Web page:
Learning to teach through Moodle


OU instructors are offered free Moodle training courses each semester.

Each semester, OU instructors are offered free Moodle training courses, but many students feel that their instructors don’t use Moodle enough.

Nic Bongers, instructional graphic designer from the e-learning and instructional support department, taught part one of the five-part class on Wednesday, May 6.

The first class teaches how to begin – logging in, adjusting the number of weeks, taking attendance and keeping in touch with students. The second class teaches how to upload files and organize course content.

The third class talks about discussion forums and chats.

“Online discussion is the meat and potatoes of any online course,” Bongers said. “You really need discussions like you would have in a face-to-face classroom.”

The fourth class covers how to set up quizzes, and the fifth class talks about different kinds of assignments and the gradebook.

“I know that students love the gradebook,” Bongers said. “We really try to encourage proper gradebook setup early in the semester.”

“The Moodle gradebook is a multi-headed monster,” Bongers said. There are many different ways to set up a gradebook in Moodle, and professors learn what works best for their class.

OU instructors don’t have to take the class, but instructors get a certificate upon completion, Bongers said.

“Professional development and research is always important to faculty.”

Surveys are given out at the end of the class to make sure that attendees are getting the help they need, Bongers said. Still, classes remain small.

Six people attended the class on May 6. Bongers said five to 15 people usually attend. The class is offered twice in each fall, winter and summer semester.

Some students are frustrated if professors don’t use Moodle enough or at all, said Nick Walter, president of OU student congress.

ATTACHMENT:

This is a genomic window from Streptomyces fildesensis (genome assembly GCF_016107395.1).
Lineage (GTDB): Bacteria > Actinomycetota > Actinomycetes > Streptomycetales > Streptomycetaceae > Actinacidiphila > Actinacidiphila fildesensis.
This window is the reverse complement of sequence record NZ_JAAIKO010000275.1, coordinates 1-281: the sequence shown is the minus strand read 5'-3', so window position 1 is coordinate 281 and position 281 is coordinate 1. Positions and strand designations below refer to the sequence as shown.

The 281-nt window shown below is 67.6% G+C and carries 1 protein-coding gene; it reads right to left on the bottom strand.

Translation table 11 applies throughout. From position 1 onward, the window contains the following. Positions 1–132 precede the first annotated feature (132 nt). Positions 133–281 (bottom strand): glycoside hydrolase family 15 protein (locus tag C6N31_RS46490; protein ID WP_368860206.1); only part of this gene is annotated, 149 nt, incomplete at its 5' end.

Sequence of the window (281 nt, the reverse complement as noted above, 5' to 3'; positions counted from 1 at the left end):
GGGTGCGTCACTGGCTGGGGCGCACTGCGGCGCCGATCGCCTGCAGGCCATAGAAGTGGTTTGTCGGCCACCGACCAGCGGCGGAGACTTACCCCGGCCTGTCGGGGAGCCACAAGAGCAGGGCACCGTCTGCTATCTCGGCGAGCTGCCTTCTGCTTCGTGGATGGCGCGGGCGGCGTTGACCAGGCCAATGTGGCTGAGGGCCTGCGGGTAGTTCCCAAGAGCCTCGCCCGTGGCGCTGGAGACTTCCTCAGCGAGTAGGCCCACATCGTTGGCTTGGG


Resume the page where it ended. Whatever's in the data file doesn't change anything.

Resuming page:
“Students like Moodle,” Walter said. “I think most professors do use Moodle.”

But for those who don’t, OUSC hopes to make three requirements: use the gradebook on Moodle, allow assignments to be turned in on Moodle, and post power points and notes, Walter said. He said he doesn’t think attending Moodle training sessions should be required.

“Trainings are here if you need them,” he said.

Instructors who teach online courses can take an optional quality online teaching class, said Diane Underwood, coordinator for activities and programs in e-learning and instructional support. The four-week course gives instructors $1,000 upon completion, if instructors teach an online course within a year.

The course talks about how to teach well online.

“The last thing we want is a bunch of text on the screen,” Underwood said. “We want to have something that’s a lot more interactive.”

There are also entire degrees that students can learn online, Underwood said, including three undergraduate, three masters, two doctoral and four certificates.

The e-learning department and instructional support department offers one-on-one help for instructors and is very inviting and helpful, Bongers said.

“We try to hold ourselves to a very high standard.”

Despite all of the help instructors could receive, some don’t use it.

“It just sets students back,” Walter said.